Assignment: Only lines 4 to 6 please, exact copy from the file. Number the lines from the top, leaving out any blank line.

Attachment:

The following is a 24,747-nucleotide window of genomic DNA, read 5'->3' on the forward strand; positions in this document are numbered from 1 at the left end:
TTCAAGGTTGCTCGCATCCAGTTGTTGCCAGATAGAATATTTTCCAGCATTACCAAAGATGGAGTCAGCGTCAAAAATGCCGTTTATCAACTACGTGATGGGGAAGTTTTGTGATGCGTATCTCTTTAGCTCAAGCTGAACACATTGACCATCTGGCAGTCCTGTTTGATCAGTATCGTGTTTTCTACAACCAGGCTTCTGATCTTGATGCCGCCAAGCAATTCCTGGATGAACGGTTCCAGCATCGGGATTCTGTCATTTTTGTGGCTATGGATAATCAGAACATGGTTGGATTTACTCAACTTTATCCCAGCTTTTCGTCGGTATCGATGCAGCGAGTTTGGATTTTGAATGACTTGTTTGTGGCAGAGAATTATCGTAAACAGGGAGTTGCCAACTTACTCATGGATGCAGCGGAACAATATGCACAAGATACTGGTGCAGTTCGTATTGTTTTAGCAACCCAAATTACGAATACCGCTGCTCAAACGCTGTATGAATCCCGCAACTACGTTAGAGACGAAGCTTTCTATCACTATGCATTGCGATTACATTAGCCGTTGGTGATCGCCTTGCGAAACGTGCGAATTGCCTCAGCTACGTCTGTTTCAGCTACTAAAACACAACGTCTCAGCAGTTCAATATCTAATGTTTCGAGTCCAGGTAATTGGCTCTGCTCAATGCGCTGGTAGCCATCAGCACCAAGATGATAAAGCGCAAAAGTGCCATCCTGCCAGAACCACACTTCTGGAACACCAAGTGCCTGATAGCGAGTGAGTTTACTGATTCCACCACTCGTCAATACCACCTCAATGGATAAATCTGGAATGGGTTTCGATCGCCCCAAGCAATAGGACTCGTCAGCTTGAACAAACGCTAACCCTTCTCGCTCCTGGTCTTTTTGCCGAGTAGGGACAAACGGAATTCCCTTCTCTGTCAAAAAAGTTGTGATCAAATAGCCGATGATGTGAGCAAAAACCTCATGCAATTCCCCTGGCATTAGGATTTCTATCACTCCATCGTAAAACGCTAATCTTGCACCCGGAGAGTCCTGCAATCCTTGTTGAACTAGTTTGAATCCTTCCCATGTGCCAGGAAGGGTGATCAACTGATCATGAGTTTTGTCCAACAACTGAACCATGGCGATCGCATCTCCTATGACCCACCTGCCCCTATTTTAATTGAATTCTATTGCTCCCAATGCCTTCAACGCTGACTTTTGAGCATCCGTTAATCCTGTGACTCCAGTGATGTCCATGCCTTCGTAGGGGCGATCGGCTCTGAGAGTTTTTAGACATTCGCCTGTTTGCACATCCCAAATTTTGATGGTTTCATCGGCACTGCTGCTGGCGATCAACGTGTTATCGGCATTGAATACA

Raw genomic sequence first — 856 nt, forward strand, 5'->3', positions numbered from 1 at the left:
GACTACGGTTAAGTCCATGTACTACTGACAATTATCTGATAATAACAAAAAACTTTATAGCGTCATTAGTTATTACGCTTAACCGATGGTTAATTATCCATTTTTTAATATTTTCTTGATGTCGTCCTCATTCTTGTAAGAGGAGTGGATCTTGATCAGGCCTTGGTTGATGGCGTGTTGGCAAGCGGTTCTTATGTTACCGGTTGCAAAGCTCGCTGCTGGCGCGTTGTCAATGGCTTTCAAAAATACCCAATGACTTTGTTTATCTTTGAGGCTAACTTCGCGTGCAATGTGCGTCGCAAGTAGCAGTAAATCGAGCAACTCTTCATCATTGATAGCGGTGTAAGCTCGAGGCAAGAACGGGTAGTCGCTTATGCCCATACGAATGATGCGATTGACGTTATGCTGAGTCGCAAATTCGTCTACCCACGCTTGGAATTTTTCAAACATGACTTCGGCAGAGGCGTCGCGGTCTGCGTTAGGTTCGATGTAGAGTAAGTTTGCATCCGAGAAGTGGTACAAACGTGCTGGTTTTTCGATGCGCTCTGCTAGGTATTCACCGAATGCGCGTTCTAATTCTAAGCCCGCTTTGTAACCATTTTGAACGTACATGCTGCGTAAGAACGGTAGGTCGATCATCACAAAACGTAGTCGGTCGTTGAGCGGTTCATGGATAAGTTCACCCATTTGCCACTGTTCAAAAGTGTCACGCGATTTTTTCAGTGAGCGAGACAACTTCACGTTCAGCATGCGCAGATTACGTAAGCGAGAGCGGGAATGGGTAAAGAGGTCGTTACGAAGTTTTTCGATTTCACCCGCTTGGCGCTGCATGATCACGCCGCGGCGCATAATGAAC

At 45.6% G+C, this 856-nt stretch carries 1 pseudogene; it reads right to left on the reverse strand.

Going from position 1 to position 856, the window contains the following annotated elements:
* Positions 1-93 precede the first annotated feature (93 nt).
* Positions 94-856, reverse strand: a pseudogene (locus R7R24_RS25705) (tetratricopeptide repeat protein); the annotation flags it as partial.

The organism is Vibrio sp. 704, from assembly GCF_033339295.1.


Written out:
GACTACGGTTAAGTCCATGTACTACTGACAATTATCTGATAATAACAAAAAACTTTATAGCGTCATTAGTTATTACGCTTAACCGATGGTTAATTATCCATTTTTTAATATTTTCTTGATGTCGTCCTCATTCTTGTAAGAGGAGTGGATCTTGATCAGGCCTTGGTTGATGGCGTGTTGGCAAGCGGTTCTTATGTTACCGGTTGCAAAGCTCGCTGCTGGCGCGTTGTCAATGGCTTTCAAAAATACCCAATGACTTTGTTTATCTTTGAGGCTAACTTCGCGTGCAATGTGCGTCGCAAGTAGCAGTAAATCGAGCAACTCTTCATCATTGATAGCGGTGTAAGCTCGAGGCAAGAACGGGTAGTCGCTTATGCCCATACGAATGATGCGATTGACGTTATGCTGAGTCGCAAATTCGTCTACCCACGCTTGGAATTTTTCAAACATGACTTCGGCAGAGGCGTCGCGGTCTGCGTTAGGTTCGATGTAGAGTAAGTTTGCATCCGAGAAGTGGTACAAACGTGCTGGTTTTTCGATGCGCTCTGCTAGGTATTCACCGAATGCGCGTTCTAATTCTAAGCCCGCTTTGTAACCATTTTGAACGTACATGCTGCGTAAGAACGGTAGGTCGATCATCACAAAACGTAGTCGGTCGTTGAGCGGTTCATGGATAAGTTCACCCATTTGCCACTGTTCAAAAGTGTCACGCGATTTTTTCAGTGAGCGAGACAACTTCACGTTCAGCATGCGCAGATTACGTAAGCGAGAGCGGGAATGGGTAAAGAGGTCGTTACGAAGTTTTTCGATTTCACCCGCTTGGCGCTGCATGATCACGCCGCGGCGCATAATGAAC

At 45.6% G+C, this 856-nt stretch carries 1 pseudogene; it reads right to left on the reverse strand.

Going from position 1 to position 856, the window contains the following annotated elements: